Katie Clubb, M.D.
Family Medicine, Prenatal Care, Primary Care
Warm weather entices you into the great outdoors. But while you're having fun golfing, camping, picnicking and hiking, ticks are looking for a ride — and a meal. Ticks live in woods, fields and grassy areas. All of them survive on blood drawn from people or animals, and they can pass along disease in the process.
What makes ticks tick and people sick
To find the next meal, ticks climb onto objects like blades of grass, leaves or shrubs and stick out their legs. When a host brushes by, they grab on. Some ticks attach quickly, while others wander, looking for places where the skin is thinner, like the ear. That's where they'll grab hold and bite.
While attached, ticks can acquire or pass along disease. After feeding, most drop off. At their next feeding, ticks can transmit an acquired disease to the new host.
Ticks can be found in most regions of the country.
Tick-borne diseases and where in the U.S. they are common include:
- Lyme disease, anaplasmosis, babesiosis and Borrelia miyamotoi disease: Upper Midwest and the Northeast
- Ehrlichiosis: Southeast and South Central
- Rocky Mountain spotted fever: North Carolina, South Central and Southwest
- Relapsing fever: Great Plains, Mountain West and West Coast
- Southern tick-associated rash illness (Lone Star tick disease): East, Southeast and South Central, but spreading north
Tips to avoid tick bites
Not every tick carries disease, but it's still a good idea to avoid being bitten. These tips can help:
- When outdoor activities take you into tick territory, wear shoes (not sandals), long pants tucked into your socks, a long-sleeved shirt, hat and gloves.
- Stick to trails when possible, and avoid walking through low bushes and long grass.
- Keep dogs leashed so they don't venture where ticks may be.
- Use insect repellents with at least 20% DEET. Repellents with up to 30% DEET can be applied to children over two months old. Apply to clothes and exposed skin but not hands.
The concentration of DEET in a repellent determines how long protection lasts. A concentration of 10% provides two hours of protection; 30% gives five hours. Avoid products that combine sunscreen and DEET because sunscreen needs to be applied more frequently than DEET.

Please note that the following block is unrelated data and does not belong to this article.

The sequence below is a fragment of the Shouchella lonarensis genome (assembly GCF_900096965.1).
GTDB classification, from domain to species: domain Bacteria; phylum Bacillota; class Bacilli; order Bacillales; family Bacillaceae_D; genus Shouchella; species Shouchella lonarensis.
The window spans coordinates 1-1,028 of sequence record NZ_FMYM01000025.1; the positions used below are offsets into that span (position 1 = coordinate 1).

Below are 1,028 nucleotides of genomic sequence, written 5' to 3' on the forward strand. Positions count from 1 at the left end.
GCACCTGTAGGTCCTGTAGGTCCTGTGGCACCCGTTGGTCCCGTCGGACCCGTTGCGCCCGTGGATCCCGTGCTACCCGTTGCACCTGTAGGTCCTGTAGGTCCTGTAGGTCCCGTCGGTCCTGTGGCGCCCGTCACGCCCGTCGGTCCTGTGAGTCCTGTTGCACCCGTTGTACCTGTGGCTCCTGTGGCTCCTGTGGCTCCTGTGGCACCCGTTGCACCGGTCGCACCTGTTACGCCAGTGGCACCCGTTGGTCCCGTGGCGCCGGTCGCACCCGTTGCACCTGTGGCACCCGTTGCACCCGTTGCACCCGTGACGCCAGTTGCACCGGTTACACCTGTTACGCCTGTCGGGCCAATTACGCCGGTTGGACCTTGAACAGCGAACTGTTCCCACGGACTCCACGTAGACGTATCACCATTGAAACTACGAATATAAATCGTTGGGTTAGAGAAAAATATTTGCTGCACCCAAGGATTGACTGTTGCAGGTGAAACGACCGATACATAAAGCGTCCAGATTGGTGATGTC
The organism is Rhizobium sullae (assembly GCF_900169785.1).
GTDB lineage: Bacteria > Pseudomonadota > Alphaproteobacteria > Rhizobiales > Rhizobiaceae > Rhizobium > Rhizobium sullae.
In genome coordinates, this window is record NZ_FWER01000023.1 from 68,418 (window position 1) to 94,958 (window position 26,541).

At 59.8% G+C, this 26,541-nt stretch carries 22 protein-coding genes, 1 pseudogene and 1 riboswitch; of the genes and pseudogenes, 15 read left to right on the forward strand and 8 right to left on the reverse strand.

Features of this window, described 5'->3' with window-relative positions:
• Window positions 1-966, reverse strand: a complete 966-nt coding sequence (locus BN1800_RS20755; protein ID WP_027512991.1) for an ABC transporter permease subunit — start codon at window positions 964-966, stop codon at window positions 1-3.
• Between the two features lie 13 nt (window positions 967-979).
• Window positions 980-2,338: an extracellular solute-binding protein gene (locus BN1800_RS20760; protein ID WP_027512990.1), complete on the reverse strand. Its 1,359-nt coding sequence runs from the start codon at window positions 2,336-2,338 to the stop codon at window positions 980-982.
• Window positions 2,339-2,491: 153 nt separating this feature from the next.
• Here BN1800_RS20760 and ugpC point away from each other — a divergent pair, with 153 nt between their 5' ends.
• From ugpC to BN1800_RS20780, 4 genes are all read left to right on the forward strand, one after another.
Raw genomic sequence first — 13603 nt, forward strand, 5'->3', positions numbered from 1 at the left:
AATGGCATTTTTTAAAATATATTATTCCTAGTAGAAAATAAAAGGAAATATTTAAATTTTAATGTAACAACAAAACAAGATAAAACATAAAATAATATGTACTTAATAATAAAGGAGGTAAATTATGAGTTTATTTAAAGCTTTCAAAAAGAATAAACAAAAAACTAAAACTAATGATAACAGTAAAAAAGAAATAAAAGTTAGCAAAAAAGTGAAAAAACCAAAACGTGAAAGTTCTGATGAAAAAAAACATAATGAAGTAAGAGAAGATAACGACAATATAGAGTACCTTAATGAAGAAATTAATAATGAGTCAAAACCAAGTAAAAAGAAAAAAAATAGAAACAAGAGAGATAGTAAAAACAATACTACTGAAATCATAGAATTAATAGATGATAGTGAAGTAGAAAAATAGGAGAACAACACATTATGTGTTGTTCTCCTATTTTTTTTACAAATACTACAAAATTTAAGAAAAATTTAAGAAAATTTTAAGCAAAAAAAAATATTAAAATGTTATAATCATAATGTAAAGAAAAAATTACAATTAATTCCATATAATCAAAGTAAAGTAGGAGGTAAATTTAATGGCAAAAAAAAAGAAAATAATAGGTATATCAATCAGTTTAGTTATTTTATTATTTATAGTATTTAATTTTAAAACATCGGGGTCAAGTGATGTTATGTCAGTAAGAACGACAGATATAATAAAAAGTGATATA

Taking off ticks, treating bites
After spending time in a wooded or grassy area, check yourself, as well as your children and pets, for ticks. Deer ticks, which carry Lyme disease, often are no bigger than the head of a pin, so search carefully. Shower as soon as you come indoors. Using a washcloth can dislodge ticks that haven't attached yet.
If a tick has attached, time is key. The longer it hangs on, the greater the risk for getting tick-borne diseases.
To remove a tick:
- Avoid folklore remedies like painting the tick with nail polish or petroleum jelly, or using heat to make it release its hold.
- Use a fine-tipped tweezers to grab the tick firmly near its head or mouth and as close to the skin as possible.
- Pull the tick's body up and away from your skin. Avoid jerking or twisting.
- Take a photo of the tick so your health care professional can identify it. Dispose of the tick by putting it in alcohol or in a sealed bag, wrapping tightly in tape or flushing down the toilet.
- After handling the tick, use soap and water to wash your hands and the area around the tick bite.
A small, red bump often appears at the site of a tick bite or removal and resolves over a few days. This is normal and doesn't indicate that a disease has been transmitted.
Contact your health care provider if:
- You aren't able to completely remove the tick.
The longer the tick remains attached to your skin, the greater your risk of getting the disease from it.
- The rash or bump gets bigger.
If the small red bump develops into a larger rash, perhaps with a bull's-eye pattern, it may indicate Lyme disease.
- You develop flu-like signs and symptoms.
Fever, chills, fatigue, body aches and a headache may accompany the rash. If signs and symptoms disappear, you may still be at risk of disease.
- You think the bite site is infected.
Signs and symptoms include redness or oozing.
If you're a Mayo Clinic Health System patient and are concerned about the tick bite, you can call the Nurse Line within 72 hours of removing a tick for virtual care.
Don't let worry over tick-borne diseases keep you and your family indoors. With a few precautions, and carefully checking for and removing ticks, after spending time in wooded or grassy areas, you can safely enjoy your favorite summer activities.